Although these novels have been written by women, they cannot be placed in the category of protest literature nor can they be classed as 'women's literature' in the western sense of the term. In fact, there is nothing comparable to the German 'Frauen Literatur' nor are these women writers willing to be called as women novelists. The women novelists of Hindi consider themselves as writers, pure and simple. Most of them do not even like to be called as feminists or socialists even if they are influenced by both the movements. Of course, they say that they have some special position in the society and also a progressive stand-point which is reflected in their novels, but their writings should not be considered as a literary campaign of propaganda for this or that ideology or for some reform movement. There are no plot-motives in these novels which depict women participating in demonstrations for better wages or against male and female discrimination at work nor do they want to deny their biological role of motherhood nor do they ask for money for household work. However, they feel that they should also be allowed certain amount of freedom from family and social restrictions for their proper development to be a good and responsible citizens. Although there are some radical feminists and feminist groups which are taking up the matter to the streets with loud slogans, most of the Hindi novelists do not agree with them — neither with their methods nor ideology. There is hardly much in these novels which could warrant them to be called feministic. But all these women writers call themselves progressive, and, forward-looking as they are, they have put their characters in conflicting situations where female suffers both on account of traditional society and selfish and irresponsible behavior of men. In all these cases we find female point of view in the narration of the stories and that can be considered as a sufficient ground to call these novels of romantic feminism, an imaginary world of harmonious human relationship and love. Women have to pass through this phase of romantic world of love and meet their disappointments to reach the stage of social feminism and subsequently to radical feminism. However mild and defused women's attack on the society and male tyranny these novels might present, they have to be taken seriously, because their writings form the most popular body of creative literature in Hindi for the last two decades and more.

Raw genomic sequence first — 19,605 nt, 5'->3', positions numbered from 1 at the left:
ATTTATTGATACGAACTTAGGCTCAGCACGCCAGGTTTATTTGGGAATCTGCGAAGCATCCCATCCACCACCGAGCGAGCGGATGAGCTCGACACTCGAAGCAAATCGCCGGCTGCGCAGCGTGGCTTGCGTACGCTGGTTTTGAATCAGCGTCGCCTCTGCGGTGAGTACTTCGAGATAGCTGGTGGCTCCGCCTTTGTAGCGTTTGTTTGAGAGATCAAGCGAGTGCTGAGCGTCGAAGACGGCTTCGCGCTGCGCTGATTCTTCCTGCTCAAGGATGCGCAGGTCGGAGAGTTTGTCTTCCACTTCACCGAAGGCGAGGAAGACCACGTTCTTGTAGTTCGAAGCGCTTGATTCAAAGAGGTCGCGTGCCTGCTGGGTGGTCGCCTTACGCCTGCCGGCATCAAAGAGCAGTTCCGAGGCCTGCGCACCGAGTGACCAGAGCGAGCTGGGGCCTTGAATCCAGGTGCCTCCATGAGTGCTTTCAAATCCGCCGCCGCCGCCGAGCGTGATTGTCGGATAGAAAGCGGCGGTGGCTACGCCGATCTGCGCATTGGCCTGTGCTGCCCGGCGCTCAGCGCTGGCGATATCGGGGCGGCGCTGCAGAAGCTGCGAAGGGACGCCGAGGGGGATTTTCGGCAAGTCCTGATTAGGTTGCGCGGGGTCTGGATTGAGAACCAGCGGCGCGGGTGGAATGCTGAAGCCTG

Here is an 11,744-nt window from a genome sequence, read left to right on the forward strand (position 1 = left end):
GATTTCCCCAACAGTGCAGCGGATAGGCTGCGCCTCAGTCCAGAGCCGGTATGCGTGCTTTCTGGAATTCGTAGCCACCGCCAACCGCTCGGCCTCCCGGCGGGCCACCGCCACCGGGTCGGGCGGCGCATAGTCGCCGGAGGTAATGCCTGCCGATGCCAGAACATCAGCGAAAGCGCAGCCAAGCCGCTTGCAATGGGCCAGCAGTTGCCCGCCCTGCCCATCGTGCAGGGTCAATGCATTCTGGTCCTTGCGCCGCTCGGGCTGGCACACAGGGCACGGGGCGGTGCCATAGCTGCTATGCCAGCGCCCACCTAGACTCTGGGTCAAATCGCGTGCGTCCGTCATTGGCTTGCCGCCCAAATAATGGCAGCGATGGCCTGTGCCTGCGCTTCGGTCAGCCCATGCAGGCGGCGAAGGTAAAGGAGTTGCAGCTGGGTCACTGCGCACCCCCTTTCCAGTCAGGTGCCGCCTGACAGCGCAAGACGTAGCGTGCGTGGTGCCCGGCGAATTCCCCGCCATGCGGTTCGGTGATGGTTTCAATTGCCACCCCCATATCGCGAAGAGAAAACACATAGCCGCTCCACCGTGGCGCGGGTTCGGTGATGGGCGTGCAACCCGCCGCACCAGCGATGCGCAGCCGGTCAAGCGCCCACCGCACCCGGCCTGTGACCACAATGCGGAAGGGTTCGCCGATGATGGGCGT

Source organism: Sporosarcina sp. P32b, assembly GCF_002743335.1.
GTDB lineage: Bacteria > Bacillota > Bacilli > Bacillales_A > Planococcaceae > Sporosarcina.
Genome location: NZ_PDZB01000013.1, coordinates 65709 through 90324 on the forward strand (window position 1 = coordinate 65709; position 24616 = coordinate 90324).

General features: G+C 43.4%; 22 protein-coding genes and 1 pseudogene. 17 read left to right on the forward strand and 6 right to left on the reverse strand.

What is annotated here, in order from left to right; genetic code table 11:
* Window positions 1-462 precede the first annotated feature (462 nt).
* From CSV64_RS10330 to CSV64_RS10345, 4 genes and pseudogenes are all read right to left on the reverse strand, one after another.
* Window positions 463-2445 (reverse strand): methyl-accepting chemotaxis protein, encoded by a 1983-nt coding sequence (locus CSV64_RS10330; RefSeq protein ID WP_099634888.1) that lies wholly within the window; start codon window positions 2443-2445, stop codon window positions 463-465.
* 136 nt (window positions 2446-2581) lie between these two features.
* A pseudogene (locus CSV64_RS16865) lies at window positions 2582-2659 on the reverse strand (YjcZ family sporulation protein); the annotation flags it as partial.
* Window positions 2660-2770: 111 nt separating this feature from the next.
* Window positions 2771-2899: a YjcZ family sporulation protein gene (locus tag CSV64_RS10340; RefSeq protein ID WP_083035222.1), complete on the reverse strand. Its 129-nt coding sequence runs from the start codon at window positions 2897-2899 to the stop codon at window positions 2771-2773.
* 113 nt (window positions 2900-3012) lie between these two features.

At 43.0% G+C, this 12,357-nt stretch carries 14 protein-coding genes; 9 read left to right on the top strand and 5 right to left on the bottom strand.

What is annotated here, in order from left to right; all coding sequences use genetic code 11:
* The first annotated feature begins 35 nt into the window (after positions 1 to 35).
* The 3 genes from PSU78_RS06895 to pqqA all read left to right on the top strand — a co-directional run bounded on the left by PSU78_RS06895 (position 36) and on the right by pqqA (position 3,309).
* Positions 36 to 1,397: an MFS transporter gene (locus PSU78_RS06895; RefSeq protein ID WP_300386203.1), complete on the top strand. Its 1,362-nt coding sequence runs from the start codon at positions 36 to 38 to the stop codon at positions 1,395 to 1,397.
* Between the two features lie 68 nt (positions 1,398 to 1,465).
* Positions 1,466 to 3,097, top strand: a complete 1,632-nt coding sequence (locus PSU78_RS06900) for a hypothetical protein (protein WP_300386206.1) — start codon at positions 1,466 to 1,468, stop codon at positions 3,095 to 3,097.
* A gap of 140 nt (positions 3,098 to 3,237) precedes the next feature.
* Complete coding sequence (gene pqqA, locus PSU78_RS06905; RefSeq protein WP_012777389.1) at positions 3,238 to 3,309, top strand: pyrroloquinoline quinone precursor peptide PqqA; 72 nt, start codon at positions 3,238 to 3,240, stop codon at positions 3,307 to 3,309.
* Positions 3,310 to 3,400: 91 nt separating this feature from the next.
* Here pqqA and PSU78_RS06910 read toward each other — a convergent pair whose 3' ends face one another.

I have the good fortune of knowing most of the women novelists personally. In 1977, I approached most of these writers with a big questionnaire and discussed with them various social, economic, political and sexual problems. I asked them about their personal attitudes and ideas and also about various aspects of their creative writing. Most of these writers are well settled in life and have families and children. They combine household duties of looking after their husbands and their children with their jobs outside home. In my interviews I found that most to them were not interested in discussing questions on sex and related problems. On asking about the extent of freedom they would allow to their young daughters, they told me that they would do all to see that their daughters do not 'mess up' their lives with boys. This statement means that they would not allow their daughters to indulge in premarital sexual relationship, which will spoil their good chances of marriage in a decent family. And when I asked them how do they think that the Indian women would be able to develop autonomous Indian women would be able to develop autonomous individual personality, some of them told me bluntly that it would not happen by sleeping with men and sexual adventures. Some of them asked me in return whether the western woman has attained her sanity and authenticity of woman hood who has started enjoying her emancipation? The; asked me further whether premarital sexual distortions and marital infidelity have helped the western woman t( develop herself into a better human being? They don't seen to have much respect for the western woman who in her self indulgence has started catering more to her primitive drive; and urges to very little social advantage. Making such remarks about the permissive society of the West, they told me that they would like to save their children, particularly girls, from the ruination which is inbuilt in permissiveness And when I asked them about male domination in the family and inequality that prevails in India, they agreed; but they added that much of the unhealthy tension that exists it some families could be reduced by properly demarcating the area of action and mutual help and service. Besides it is not always male domination that bothers us because in human relationship where two persons are involved there shall always be one who would be dominated; but perhaps it is the need of that individual. As it has been so far that the woman wanted to have strong arms around her to protect her physically, now it can be an emotional need of getting dissolved in the embrace of a loving man. They told me clearly that they do not see anything wrong in submitting themselves to a man who loves and feels responsible to the maintenance of their relationship. Anyway, one lady told me, "I may be enjoying total freedom and equality in my family, may be, it is I who is dominating, but I will not let my husband mend his jacket or put the broken button on his shirt." Another lady fold me that freedom from duties and responsibilities makes one to suffer domination of the other; and if one assumes  more responsibilities he  or she wields greater power and authority and dominates the other. "We women have now assumed more responsibilities than ever before, household, childcaring, shopping and doing jobs outside, we don't feel dominated, we feel tired and overworked. Men cannot dominate us, they often do a lot of bragging and tall-talking which they need for their male image. It does not hurt me. We women also have our flipperies." The general impression that I got from my discussions was that if both the partners play their game fairly according to the rules, domi­nation here, domination there, does not matter. What matters is the sense of respect for the other and mutual service in the family.